Archive for November 30th, 2008

December Sell-A-Bration Day #1: Start your own Writer Mama blog and stay connected!

By Michelle Blair

After completing Christina’s WPSS class in the spring of 2008, some of the students weren’t quite ready to let go of the camaraderie and momentum we had developed; so, armed with class contact information that Christina provided, we determined to create a virtual community of support.

We experimented with weekly email check-ins, but our already overrun in-boxes became even more unwieldy. Then we tried our hand at creating a private blog, viewable only by members of our class. The process was simple and the rewards have been great. We exchange advice, editing, goals, frustrations and cheerful banter.

Several of our classmates have published in the months following Christina’s class with the encouragement and support of classmates. As the blog administrator, I opted to establish our community on Blogger, a free platform I had used in another writing class. Blogger is just one of many blog hosting websites.

You can create your own online writer’s support group in three easy steps. Start at the Blogger home page: http://www.blogger.com. Go right to the “Create a blog” button or explore their site by clicking on a topic under “Learn more.”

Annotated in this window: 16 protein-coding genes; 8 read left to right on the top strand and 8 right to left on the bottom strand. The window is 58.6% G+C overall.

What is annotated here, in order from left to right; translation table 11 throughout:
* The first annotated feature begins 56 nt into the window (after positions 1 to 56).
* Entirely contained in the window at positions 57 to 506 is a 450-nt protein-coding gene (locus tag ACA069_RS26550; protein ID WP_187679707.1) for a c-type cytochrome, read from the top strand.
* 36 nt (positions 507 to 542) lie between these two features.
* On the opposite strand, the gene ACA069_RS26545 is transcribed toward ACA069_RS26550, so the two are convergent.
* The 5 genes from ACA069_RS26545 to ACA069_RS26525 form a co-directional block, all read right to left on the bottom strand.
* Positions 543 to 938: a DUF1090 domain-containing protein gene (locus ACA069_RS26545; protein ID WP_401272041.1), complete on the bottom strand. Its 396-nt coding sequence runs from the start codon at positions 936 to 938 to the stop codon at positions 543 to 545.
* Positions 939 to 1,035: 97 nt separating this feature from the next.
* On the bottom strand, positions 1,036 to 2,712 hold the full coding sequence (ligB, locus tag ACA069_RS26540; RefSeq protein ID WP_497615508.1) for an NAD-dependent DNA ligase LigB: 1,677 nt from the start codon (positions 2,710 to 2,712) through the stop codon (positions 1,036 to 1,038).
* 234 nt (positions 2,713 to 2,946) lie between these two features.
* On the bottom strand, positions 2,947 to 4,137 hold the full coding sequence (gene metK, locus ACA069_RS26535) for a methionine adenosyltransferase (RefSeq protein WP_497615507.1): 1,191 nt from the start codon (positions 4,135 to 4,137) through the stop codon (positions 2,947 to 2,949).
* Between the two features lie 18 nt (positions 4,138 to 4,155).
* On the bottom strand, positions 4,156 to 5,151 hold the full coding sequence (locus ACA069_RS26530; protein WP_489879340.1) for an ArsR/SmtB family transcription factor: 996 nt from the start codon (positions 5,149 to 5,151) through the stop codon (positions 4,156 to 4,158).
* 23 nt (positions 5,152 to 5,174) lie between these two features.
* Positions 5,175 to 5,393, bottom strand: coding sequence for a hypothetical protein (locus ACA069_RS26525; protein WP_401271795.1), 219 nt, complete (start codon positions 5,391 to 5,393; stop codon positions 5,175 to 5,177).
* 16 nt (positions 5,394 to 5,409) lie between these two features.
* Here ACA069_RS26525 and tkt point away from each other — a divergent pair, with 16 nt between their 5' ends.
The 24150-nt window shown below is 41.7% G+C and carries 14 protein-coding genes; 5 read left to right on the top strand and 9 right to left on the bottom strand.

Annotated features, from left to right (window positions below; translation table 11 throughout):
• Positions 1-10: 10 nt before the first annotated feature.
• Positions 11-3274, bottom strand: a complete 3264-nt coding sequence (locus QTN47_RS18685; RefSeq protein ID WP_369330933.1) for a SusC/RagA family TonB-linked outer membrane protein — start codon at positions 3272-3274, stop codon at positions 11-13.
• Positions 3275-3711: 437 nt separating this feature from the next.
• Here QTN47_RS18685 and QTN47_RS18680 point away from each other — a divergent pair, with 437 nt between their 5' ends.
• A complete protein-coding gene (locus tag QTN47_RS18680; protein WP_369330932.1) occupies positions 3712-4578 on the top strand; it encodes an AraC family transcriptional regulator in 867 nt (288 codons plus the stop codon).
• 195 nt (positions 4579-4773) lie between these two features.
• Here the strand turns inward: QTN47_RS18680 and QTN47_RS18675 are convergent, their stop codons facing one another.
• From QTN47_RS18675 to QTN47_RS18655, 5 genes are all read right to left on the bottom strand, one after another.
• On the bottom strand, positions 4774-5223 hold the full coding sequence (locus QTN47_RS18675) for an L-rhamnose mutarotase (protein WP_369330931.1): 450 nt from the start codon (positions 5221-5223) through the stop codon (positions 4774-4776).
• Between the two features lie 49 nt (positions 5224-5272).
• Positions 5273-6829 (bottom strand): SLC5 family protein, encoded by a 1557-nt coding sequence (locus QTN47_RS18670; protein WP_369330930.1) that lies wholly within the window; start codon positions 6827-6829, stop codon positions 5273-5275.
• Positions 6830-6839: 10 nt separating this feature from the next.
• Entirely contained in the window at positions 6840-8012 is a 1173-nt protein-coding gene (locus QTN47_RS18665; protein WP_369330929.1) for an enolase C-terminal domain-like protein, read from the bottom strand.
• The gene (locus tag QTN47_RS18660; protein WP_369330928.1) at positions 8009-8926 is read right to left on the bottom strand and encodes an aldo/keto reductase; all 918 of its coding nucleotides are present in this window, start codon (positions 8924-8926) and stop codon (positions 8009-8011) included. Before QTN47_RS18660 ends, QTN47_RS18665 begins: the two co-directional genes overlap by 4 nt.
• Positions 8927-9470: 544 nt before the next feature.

Step 1: After selecting “Create a blog,” the first step is to open a Google account. If you already have a Google account, click on the link at the top of the page to “sign in first,” otherwise fill in your email address, create a password, type in a display name (this will show up as your “signature” on any posts you add to the blog) and select “continue.”

Step 2: Type in a title for your blog and test URL addresses until Blogger finds one available (think creatively to avoid frustration at this step); select “continue.”

Step 3: Choose one of twelve blog layout templates; if you feel especially tech savvy, you can always customize a template later on.
The blog is ready. Now you can invite participants.

As the administrator, you need to invite authors and establish the blog as private. This allows your writer friends to post freely and know exactly who is reading their rants. Two more steps will finish this process. If you’ve just created the blog, you are in the “customize” mode (if not, look at the top right hand corner of your blog and click on “customize”). You can leave most of the default settings alone, but there are two changes to keep your blog from public eyes.

Step 4: Select the “Settings” tab, then the “Comments” sub-head. Under “Who Can Comment?” select “Registered Users.”

Step 5: Also under the “Settings” tab, choose the “Permissions” sub-head. Click “Invite” blog authors and enter the email addresses of people you’d like to participate in the blog. When someone accepts your invitation, they are automatically categorized as a blog author. Under “Blog Readers,” answer the question “Who can view this blog?” by selecting “Only blog authors.” This ensures only those who sign up can read and post to the blog.

That’s it! Your online writer’s forum is established. Enjoy the support of your fellow writer-moms in this virtual community.